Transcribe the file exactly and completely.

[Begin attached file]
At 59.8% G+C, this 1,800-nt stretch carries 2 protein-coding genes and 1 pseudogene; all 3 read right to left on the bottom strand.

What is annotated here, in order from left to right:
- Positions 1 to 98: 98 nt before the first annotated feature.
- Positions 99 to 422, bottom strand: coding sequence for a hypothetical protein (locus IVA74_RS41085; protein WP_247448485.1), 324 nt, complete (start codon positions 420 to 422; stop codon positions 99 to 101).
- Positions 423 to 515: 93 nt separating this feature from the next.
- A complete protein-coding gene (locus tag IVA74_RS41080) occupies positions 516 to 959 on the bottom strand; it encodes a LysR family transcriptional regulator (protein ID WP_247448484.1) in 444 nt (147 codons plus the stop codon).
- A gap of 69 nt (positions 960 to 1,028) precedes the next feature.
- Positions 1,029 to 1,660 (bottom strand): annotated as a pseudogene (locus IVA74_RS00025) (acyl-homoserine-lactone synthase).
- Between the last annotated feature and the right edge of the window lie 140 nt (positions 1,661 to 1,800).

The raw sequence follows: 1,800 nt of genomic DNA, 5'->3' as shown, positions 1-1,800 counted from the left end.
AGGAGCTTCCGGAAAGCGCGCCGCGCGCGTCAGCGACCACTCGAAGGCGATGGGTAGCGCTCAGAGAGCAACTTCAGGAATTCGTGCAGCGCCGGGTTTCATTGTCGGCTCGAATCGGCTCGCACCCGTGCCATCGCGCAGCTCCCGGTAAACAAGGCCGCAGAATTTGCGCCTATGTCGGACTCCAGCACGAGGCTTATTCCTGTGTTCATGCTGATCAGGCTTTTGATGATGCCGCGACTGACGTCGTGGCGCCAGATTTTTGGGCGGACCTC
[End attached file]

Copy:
At 59.8% G+C, this 1,800-nt stretch carries 2 protein-coding genes and 1 pseudogene; all 3 read right to left on the bottom strand.

What is annotated here, in order from left to right:
- Positions 1 to 98: 98 nt before the first annotated feature.
- Positions 99 to 422, bottom strand: coding sequence for a hypothetical protein (locus IVA74_RS41085; protein WP_247448485.1), 324 nt, complete (start codon positions 420 to 422; stop codon positions 99 to 101).
- Positions 423 to 515: 93 nt separating this feature from the next.
- A complete protein-coding gene (locus tag IVA74_RS41080) occupies positions 516 to 959 on the bottom strand; it encodes a LysR family transcriptional regulator (protein ID WP_247448484.1) in 444 nt (147 codons plus the stop codon).
- A gap of 69 nt (positions 960 to 1,028) precedes the next feature.
- Positions 1,029 to 1,660 (bottom strand): annotated as a pseudogene (locus IVA74_RS00025) (acyl-homoserine-lactone synthase).
- Between the last annotated feature and the right edge of the window lie 140 nt (positions 1,661 to 1,800).

The raw sequence follows: 1,800 nt of genomic DNA, 5'->3' as shown, positions 1-1,800 counted from the left end.
AGGAGCTTCCGGAAAGCGCGCCGCGCGCGTCAGCGACCACTCGAAGGCGATGGGTAGCGCTCAGAGAGCAACTTCAGGAATTCGTGCAGCGCCGGGTTTCATTGTCGGCTCGAATCGGCTCGCACCCGTGCCATCGCGCAGCTCCCGGTAAACAAGGCCGCAGAATTTGCGCCTATGTCGGACTCCAGCACGAGGCTTATTCCTGTGTTCATGCTGATCAGGCTTTTGATGATGCCGCGACTGACGTCGTGGCGCCAGATTTTTGGGCGGACCTC